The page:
Russian New Year Traditions that Always Amaze Foreigners

Richard November 27, 2019

I’m very glad to introduce Julia Anekova from Enjoy Russian Language School! Enjoy Russian offers Russian language immersion programs in Petrozavodsk, the capital of the Karelia region next to St. Petersburg. You can find more about their courses here. Without further ado, please read on to learn more about Russian New Year and holiday traditions from Julia!

Surprisingly, more and more foreigners come to Russia to celebrate the New Year. On the one hand, you enjoy the beauty of winter wonderland, Christmas lights (and Northern lights!), delicious and filling Russian cuisine. And on the other hand, you observe really WEIRD traditions of people around. Why do they EAT PAPER? Why do they watch the same movies again and again? What’s the point in putting mice all over the apartment? Let’s get more into that.

Russian New Year Tradition Champagne Wish

Russians do eat paper

Not because it’s the most delicious food on the Russian New Year table. Olivier salad or mom’s recipe fried chicken are definitely way better. Yet one cannot MAKE A WISH by eating salad. So if you want to become the happiest person in the year to come, follow these steps:

  • Wait until 11:55 pm
  • Pop open the champagne and fill your glasses up
  • Wait for the president to start his speech
  • Write your wish on a piece of paper, set it on fire, and throw the ashes into your champagne glass and drink it up at midnight. Done! Easy, right?

Russians do cook a lot

What’s the main task for every Russian housewife on 31 December?  Cook as much food as you can, as you won’t be able to cook for another 8-10 days. Really, it always works like this. New Year holidays in Russia is a pretty long period and everybody wants to RELAX and escape from daily routines such as cooking or cleaning. “I can keep staring at our full fridge forever!” This is probably one of the most popular phrases on 30-31 December. One important tip – do not try to cook everything on your own. Instead, divide the tasks between family members so everyone can have fun.

Russians love buying New Year zodiac symbols

According to the Chinese zodiac, 2020’s symbol is Metal rat. “Ok, a rat is a rat” think people all over the world. But not Russians! They should buy as many rats for their New Year décor as they possibly can. Toys, calendars, candles, soap, pillows, phone cases… it all should be rat-patterned. Young generation tends to diminish such an obsession, however, Russian grandmas and grandpas believe that it is very important.  Only one question arises… What will they do with all these things after 2020 is gone?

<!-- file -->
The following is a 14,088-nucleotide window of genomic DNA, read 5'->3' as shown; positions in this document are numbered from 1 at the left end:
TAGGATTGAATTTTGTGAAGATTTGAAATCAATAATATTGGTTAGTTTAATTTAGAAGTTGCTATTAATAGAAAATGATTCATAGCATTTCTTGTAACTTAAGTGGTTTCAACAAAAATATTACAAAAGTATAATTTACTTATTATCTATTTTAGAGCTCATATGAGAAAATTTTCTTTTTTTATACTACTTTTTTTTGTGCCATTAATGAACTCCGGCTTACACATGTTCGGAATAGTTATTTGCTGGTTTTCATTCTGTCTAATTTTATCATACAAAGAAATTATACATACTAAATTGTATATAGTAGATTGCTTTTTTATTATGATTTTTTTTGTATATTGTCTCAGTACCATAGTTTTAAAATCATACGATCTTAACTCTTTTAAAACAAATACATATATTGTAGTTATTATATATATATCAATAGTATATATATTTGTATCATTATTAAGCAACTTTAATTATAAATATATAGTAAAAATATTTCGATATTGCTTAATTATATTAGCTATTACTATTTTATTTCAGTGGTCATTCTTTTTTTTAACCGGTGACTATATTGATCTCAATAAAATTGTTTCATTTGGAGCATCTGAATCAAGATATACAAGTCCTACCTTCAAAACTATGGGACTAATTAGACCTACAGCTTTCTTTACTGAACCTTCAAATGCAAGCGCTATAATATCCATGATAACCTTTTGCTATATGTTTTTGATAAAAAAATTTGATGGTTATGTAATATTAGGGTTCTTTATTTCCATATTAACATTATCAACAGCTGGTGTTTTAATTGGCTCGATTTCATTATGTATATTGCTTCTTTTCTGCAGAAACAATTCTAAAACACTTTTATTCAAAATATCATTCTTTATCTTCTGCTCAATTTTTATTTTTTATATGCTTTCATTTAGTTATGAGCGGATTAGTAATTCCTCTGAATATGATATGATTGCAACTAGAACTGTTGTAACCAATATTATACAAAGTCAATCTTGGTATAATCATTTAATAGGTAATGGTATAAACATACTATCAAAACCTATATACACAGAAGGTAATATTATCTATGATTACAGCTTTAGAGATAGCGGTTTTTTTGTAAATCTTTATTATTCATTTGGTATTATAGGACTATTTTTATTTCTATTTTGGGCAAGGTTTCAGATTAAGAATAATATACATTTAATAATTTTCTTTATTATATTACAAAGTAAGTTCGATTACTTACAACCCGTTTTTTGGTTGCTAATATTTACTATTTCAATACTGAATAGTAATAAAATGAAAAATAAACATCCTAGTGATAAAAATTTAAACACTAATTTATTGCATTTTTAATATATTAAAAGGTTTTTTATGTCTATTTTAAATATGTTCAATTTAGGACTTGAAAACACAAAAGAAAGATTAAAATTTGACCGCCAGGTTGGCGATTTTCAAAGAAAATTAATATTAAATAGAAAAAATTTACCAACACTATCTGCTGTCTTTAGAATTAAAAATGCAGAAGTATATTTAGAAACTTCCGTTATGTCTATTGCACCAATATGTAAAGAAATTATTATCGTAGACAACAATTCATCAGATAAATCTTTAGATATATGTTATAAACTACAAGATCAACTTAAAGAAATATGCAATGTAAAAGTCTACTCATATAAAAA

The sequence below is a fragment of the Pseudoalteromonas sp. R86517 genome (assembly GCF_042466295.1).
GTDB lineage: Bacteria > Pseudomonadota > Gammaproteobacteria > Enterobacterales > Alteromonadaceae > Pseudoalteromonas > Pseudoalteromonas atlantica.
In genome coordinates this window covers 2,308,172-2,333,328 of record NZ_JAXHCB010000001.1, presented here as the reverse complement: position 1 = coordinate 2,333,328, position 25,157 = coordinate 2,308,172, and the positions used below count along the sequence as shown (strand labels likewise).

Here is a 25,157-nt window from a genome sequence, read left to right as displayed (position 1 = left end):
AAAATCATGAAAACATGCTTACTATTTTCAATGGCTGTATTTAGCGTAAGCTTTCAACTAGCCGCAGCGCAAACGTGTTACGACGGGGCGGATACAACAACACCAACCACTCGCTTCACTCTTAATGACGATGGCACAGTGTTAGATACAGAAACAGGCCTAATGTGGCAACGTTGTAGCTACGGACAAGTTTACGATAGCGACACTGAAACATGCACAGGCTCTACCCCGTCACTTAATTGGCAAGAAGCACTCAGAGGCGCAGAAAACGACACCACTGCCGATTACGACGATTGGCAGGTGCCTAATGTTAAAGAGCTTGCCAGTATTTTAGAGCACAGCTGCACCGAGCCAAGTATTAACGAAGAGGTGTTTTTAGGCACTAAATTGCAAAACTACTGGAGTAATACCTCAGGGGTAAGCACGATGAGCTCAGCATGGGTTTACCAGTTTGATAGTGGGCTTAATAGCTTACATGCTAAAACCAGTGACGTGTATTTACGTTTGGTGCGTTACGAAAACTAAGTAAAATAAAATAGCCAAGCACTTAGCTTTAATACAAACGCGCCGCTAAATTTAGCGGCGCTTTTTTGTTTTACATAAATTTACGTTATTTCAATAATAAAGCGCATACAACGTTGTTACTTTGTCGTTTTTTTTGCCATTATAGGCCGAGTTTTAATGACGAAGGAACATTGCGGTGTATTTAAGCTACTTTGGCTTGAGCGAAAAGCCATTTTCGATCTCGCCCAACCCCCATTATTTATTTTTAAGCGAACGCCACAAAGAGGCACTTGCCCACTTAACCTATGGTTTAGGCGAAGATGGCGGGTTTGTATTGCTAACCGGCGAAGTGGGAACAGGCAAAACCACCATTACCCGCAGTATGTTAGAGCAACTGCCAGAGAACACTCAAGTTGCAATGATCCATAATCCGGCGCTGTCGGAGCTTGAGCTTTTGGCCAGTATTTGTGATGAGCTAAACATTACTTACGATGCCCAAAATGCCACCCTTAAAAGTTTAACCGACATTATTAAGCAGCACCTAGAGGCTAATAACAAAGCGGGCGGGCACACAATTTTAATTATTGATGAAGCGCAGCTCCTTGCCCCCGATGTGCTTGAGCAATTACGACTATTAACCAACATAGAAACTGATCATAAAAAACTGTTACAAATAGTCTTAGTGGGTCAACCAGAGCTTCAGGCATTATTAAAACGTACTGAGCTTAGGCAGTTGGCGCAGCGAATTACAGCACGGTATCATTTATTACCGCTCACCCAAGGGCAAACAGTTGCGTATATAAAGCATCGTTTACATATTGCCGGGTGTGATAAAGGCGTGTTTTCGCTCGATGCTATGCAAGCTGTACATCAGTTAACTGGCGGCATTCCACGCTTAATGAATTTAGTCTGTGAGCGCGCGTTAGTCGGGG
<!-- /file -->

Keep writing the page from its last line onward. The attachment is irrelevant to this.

Good old movies are never out of style!

What do you usually watch on New Year’s Eve? 9 out of 10 Russians will probably say “The Irony of Fate”. Even though the movie is very romantic and sweet, both men and women are ready to watch it over and over again. It’s like another symbol of every Russian New Year. Sometimes you don’t have to watch it from start to finish, just make sure it is on while you’re cooking or getting dressed. Another important New Year’s movie is “Ivan Vasilyevich: Back to the future.”  A mystical time machine, talented Soviet engineer, tsars and dukes meet each other in one epic story by an outstanding Soviet director – Leonid Gaidai. This film will never go out of style!

Here are five movies Russians watch during the holidays and on New Year’s Eve

  1. The Irony of Fate (Ирония судьбы), 1975
  2. Winter in Prostokvashino (cartoon), 1984
  3. “Ivan Vasilyevich: Back to the future” (Иван Васильевич меняет профессию), 1973
  4. Yolki (Ёлки), 2010
  5. Carnavalnaya Noch (Карнавальная ночь), 1956

They never stay at home after midnight

Dinner, presents, а couple of Christmas songs and go to sleep. No. Never! Russians prefer to eat their wish at midnight (Fact 1) and stumble out of their houses. Every city in Russia (village/town is not an exeption) has a central square with the main Christmas tree. Everyone comes there to sing and dance together, meet friends and drink champagne. Moreover, it always becomes the best viewpoint from which citizens may observe the brightest fireworks throughout the whole year. Since this is the most important holiday for Russians, they never leave kids at home (pets go to the celebration too).

As you may know, each culture is unique, each nationality is diverse and little bit weird. But without all these weird things life would be just a tasteless yogurt without any interest to discover it layer by layer. So come to Russia to participate in the celebrations and don’t forget to pay a visit to Enjoy Eussian School!

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